Having a multilingual website is critical for global businesses so that people anywhere and everywhere can connect with a few clicks of a mouse. However, localizing your brand in the fast-growing global marketplace is challenging as it opens vast opportunities. So, to overcome all those challenges, you need a proficient Umbraco development company that can help your website go international following easy development strategies.
This post will discuss the best practices to follow while developing a multi-language Umbraco website. So, let us get started!
Table of Contents
- Best Practices to Follow While Building Multilingual Websites with Umbraco
- Give importance to URLs
- Enable Target Languages
- Use Dictionary
- Use side-by-side mode for content edition
- Support Localization
- Language Switcher
- Building Multilingual Websites with Umbraco: Challenges
- Ability to limit editorial access per language
- Ability to configure navigation with multiple language versions
Best Practices to Follow While Building Multilingual Websites with Umbraco
1. Give importance to URLs
URLs are crucial from an SEO perspective, and a multilingual website's structure should also be designed to easily geotarget the website's part to various regions or countries. So, please pay attention to URLs, as they are also a part of multilingual website development in Umbraco.
2. Enable Target Languages
To enable the locales, you want your content to be localized while building a multilingual website; to do this, you need to follow the steps mentioned above:
- Umbraco panel - Login
- Go to Settings
- Click on Languages in the Settings tree.
- And Add language.
- Once the Add Language window opens in the editor, select a Language from the drop-down menu. (We’ll pick the Danish Language)
- Mandatory language defines if a language is mandatory before publishing a node with content.
- Fallback language: if the new locale node has no content, it will default to the language specified here (if any).
- Click Save.
In case you want to remove a target locale, click on the Delete button:
The concept of a Dictionary was introduced with the release of Umbraco version 8. It is not possible to edit all content through the content section; some content might be written in the template, for which you can use Dictionary items. These Umbraco development features enable adding key-value pairs to your Umbraco instance and using them on your website. You can also add a key/multi-value pair where you can configure more than one language, create a new Dictionary, and add different values for each language.
You can find the Dictionary under the Translation section and specify the translation for each dictionary entry.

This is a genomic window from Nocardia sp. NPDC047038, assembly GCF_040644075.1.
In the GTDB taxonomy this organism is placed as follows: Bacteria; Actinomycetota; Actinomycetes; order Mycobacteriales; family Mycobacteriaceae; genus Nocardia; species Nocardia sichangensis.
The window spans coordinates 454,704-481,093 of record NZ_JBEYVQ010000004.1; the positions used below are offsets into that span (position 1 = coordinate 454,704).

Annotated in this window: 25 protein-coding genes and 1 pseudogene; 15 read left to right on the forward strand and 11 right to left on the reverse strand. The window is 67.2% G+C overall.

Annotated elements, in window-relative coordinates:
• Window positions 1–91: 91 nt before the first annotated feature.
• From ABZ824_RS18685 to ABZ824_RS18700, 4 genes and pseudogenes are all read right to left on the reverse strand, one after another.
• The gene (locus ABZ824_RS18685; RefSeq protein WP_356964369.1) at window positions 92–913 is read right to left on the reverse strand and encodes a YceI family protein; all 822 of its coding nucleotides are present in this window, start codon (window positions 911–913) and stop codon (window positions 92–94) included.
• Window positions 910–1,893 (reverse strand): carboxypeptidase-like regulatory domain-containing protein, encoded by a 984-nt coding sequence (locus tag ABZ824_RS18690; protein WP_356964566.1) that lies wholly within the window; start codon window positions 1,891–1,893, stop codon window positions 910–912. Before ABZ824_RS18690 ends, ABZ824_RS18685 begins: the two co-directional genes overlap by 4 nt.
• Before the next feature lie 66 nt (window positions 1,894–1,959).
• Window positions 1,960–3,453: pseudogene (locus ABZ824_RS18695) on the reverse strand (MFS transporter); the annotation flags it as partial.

To create a Dictionary, you need to follow a few steps:
- Go to Settings
- Click on Dictionary
- And Create.
Here is the snippet to Display the Dictionary:
Use side-by-side mode for content edition
You can use side-by-side mode to edit any website content, and to do this; you need to:
- Go to Contact Us, and you will find a language dropdown near the title at the top.
- Click on the new language, and you will see the Open in split view option on your screen.
- You can see the content node with each language once you click on the Open in split view option. You can see the content node with each language once you click on the Open in split view option. Also, you'll note that Address, Contact Number, Email, and other fields are greyed out because the Allow varies by culture checkbox isn’t activated.
To enable Allow vary by culture option, follow the next step.
To localize your website content, ensure their types are appropriately configured to support localization. For this, you need to Login > Settings > Permissions.
To support a variety of languages on a document type level, go to the Sections section, and find the document type that you want to update.
Don’t forget to enable Allow vary by culture option.
Lastly, click on Save.
As you build a multi-language website, you might need to implement a language switcher. For this, you only need to access the current page object and get all its vulture variations.
languagePickerLinks = new List<LinkPoco>();
foreach (var culture in blog.Cultures)
var link = new LinkPoco
Url = blog.Url(culture.Value.Culture),
Name = blog.Value<string>("name", culture.Value.Culture),
Culture = culture.Value.Culture
The simplest way to switch content is to iterate through the page's language variations and retain the URL for each page.
Building Multilingual Websites with Umbraco: Challenges
1. Ability to limit editorial access per language
Let us say your company has offices in various countries which reflects in the website content structure. This content uses 16 languages; each country office can give their editors access to only their content. But now, you want to assign rights with the same level of granularity using single content trees for all cultures. So, here you cannot use single content trees and assign a content node to an editor. To overcome this issue, you must limit the editor's right to edit only specific language versions.
2. Ability to configure navigation with multiple language versions
One of the biggest challenges that Umbraco users face is that they cannot set up specific navigation for different cultures. Many such users opened the feature request on the Umbraco repository, but the request was closed. So, you need to figure out something else while setting up navigation with multi-language versions.
So, that’s it, folks!
We all knew the benefits of a multilingual website, but very few knew the best practices to follow while building a multi-language website with Umbraco. But after reading this post, we hope you have got solutions to all your queries running in your head. Also, be aware of the challenges in Umbraco development or look for freelance Umbraco developer that can help you overcome challenges and tend to avoid redevelopment in the future.